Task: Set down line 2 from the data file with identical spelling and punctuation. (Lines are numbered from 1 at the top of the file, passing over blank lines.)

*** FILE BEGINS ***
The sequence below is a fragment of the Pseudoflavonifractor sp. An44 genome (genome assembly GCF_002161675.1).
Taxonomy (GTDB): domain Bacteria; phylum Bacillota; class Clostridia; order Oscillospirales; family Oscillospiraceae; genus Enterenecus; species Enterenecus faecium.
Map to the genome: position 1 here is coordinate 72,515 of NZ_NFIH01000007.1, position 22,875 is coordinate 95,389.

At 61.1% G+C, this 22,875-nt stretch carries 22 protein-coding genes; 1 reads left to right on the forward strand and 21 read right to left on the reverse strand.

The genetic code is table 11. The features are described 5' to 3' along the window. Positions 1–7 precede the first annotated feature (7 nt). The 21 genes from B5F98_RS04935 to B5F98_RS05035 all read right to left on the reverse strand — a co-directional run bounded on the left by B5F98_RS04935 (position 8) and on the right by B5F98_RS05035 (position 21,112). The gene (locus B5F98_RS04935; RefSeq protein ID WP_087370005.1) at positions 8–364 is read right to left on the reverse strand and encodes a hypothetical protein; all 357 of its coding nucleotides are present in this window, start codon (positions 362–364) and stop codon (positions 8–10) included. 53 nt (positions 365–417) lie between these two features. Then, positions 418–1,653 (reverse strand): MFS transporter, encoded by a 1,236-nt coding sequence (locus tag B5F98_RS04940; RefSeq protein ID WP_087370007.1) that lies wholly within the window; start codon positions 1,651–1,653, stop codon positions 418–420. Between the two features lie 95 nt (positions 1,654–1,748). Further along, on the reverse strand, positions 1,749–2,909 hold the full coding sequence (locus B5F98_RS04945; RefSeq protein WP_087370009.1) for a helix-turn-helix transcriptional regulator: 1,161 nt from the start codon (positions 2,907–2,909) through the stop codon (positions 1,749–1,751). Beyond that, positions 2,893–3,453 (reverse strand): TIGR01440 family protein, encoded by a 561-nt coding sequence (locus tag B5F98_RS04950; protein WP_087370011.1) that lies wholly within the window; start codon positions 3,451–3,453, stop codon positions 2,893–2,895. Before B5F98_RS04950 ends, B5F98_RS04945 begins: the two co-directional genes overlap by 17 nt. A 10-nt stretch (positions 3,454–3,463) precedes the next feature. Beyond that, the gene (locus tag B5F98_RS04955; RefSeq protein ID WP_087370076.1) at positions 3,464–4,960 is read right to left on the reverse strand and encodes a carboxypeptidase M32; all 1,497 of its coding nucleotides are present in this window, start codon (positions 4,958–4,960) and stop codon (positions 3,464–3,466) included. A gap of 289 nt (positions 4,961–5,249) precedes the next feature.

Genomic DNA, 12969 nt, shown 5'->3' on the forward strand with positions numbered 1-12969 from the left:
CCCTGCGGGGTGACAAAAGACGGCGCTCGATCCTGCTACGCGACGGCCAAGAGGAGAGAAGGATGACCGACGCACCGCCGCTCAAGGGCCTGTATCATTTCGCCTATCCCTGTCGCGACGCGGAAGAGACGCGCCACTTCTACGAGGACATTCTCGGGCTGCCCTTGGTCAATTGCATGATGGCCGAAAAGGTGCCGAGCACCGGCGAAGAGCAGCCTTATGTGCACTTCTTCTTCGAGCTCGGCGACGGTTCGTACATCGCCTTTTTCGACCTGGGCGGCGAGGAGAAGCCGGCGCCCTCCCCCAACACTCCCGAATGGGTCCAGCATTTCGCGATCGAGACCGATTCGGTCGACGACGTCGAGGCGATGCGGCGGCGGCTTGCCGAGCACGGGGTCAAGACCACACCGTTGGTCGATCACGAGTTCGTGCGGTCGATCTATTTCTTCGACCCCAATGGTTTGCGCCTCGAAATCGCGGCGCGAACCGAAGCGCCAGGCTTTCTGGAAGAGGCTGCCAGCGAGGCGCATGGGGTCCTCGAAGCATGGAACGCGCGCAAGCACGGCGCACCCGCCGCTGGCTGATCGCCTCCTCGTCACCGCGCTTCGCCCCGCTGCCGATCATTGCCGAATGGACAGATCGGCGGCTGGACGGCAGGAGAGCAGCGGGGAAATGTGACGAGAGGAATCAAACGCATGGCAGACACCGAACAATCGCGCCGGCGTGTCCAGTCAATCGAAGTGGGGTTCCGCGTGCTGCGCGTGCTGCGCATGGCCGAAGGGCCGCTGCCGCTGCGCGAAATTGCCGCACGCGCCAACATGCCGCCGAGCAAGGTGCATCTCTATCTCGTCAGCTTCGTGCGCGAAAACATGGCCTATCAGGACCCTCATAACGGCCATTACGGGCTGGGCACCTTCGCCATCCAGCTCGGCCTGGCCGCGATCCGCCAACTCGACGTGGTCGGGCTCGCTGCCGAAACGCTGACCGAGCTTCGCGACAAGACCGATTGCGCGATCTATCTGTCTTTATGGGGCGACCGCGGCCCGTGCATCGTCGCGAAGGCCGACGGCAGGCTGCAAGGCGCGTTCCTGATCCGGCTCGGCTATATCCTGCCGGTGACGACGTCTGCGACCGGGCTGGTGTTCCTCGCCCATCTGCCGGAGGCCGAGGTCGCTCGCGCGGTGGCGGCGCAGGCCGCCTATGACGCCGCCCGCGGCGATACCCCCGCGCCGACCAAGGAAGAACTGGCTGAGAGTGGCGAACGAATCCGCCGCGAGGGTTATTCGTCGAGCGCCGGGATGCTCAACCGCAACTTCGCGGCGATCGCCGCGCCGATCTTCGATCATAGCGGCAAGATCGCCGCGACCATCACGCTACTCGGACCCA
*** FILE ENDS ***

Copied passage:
Taxonomy (GTDB): domain Bacteria; phylum Bacillota; class Clostridia; order Oscillospirales; family Oscillospiraceae; genus Enterenecus; species Enterenecus faecium.